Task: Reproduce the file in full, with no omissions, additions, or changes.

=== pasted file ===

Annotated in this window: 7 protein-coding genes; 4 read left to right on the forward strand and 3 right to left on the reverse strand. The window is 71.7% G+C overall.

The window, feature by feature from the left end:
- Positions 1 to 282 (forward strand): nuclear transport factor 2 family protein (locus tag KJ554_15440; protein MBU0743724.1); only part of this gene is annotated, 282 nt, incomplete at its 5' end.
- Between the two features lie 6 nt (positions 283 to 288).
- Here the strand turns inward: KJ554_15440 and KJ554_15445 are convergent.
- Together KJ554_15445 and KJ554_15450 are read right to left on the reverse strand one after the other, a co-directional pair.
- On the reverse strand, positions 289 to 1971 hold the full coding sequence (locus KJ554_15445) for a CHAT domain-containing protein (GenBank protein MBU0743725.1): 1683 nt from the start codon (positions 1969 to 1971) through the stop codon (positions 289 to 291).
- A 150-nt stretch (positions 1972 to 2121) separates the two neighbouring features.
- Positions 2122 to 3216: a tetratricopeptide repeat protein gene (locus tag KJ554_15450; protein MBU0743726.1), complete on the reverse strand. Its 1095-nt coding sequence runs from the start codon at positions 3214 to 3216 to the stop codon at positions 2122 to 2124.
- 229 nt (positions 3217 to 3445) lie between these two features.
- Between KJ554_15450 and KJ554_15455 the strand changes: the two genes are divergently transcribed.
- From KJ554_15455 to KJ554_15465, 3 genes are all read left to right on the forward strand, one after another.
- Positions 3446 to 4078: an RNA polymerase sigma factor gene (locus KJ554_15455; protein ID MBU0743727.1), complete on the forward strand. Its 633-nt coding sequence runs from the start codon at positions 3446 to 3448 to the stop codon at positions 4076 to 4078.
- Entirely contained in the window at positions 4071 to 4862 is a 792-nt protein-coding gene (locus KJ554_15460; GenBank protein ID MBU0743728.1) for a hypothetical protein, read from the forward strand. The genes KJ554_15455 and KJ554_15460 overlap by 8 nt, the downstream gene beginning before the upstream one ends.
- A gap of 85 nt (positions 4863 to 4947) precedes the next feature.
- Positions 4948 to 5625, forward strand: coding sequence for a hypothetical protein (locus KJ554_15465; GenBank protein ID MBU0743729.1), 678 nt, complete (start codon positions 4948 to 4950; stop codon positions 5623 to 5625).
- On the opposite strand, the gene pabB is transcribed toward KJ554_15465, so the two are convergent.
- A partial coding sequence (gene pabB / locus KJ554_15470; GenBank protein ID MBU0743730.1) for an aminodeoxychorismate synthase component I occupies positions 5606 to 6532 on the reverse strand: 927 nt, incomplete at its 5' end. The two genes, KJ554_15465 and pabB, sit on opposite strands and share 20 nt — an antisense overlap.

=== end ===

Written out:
Annotated in this window: 7 protein-coding genes; 4 read left to right on the forward strand and 3 right to left on the reverse strand. The window is 71.7% G+C overall.

The window, feature by feature from the left end:
- Positions 1 to 282 (forward strand): nuclear transport factor 2 family protein (locus tag KJ554_15440; protein MBU0743724.1); only part of this gene is annotated, 282 nt, incomplete at its 5' end.
- Between the two features lie 6 nt (positions 283 to 288).
- Here the strand turns inward: KJ554_15440 and KJ554_15445 are convergent.
- Together KJ554_15445 and KJ554_15450 are read right to left on the reverse strand one after the other, a co-directional pair.
- On the reverse strand, positions 289 to 1971 hold the full coding sequence (locus KJ554_15445) for a CHAT domain-containing protein (GenBank protein MBU0743725.1): 1683 nt from the start codon (positions 1969 to 1971) through the stop codon (positions 289 to 291).
- A 150-nt stretch (positions 1972 to 2121) separates the two neighbouring features.
- Positions 2122 to 3216: a tetratricopeptide repeat protein gene (locus tag KJ554_15450; protein MBU0743726.1), complete on the reverse strand. Its 1095-nt coding sequence runs from the start codon at positions 3214 to 3216 to the stop codon at positions 2122 to 2124.
- 229 nt (positions 3217 to 3445) lie between these two features.
- Between KJ554_15450 and KJ554_15455 the strand changes: the two genes are divergently transcribed.
- From KJ554_15455 to KJ554_15465, 3 genes are all read left to right on the forward strand, one after another.
- Positions 3446 to 4078: an RNA polymerase sigma factor gene (locus KJ554_15455; protein ID MBU0743727.1), complete on the forward strand. Its 633-nt coding sequence runs from the start codon at positions 3446 to 3448 to the stop codon at positions 4076 to 4078.
- Entirely contained in the window at positions 4071 to 4862 is a 792-nt protein-coding gene (locus KJ554_15460; GenBank protein ID MBU0743728.1) for a hypothetical protein, read from the forward strand. The genes KJ554_15455 and KJ554_15460 overlap by 8 nt, the downstream gene beginning before the upstream one ends.
- A gap of 85 nt (positions 4863 to 4947) precedes the next feature.
- Positions 4948 to 5625, forward strand: coding sequence for a hypothetical protein (locus KJ554_15465; GenBank protein ID MBU0743729.1), 678 nt, complete (start codon positions 4948 to 4950; stop codon positions 5623 to 5625).
- On the opposite strand, the gene pabB is transcribed toward KJ554_15465, so the two are convergent.
- A partial coding sequence (gene pabB / locus KJ554_15470; GenBank protein ID MBU0743730.1) for an aminodeoxychorismate synthase component I occupies positions 5606 to 6532 on the reverse strand: 927 nt, incomplete at its 5' end. The two genes, KJ554_15465 and pabB, sit on opposite strands and share 20 nt — an antisense overlap.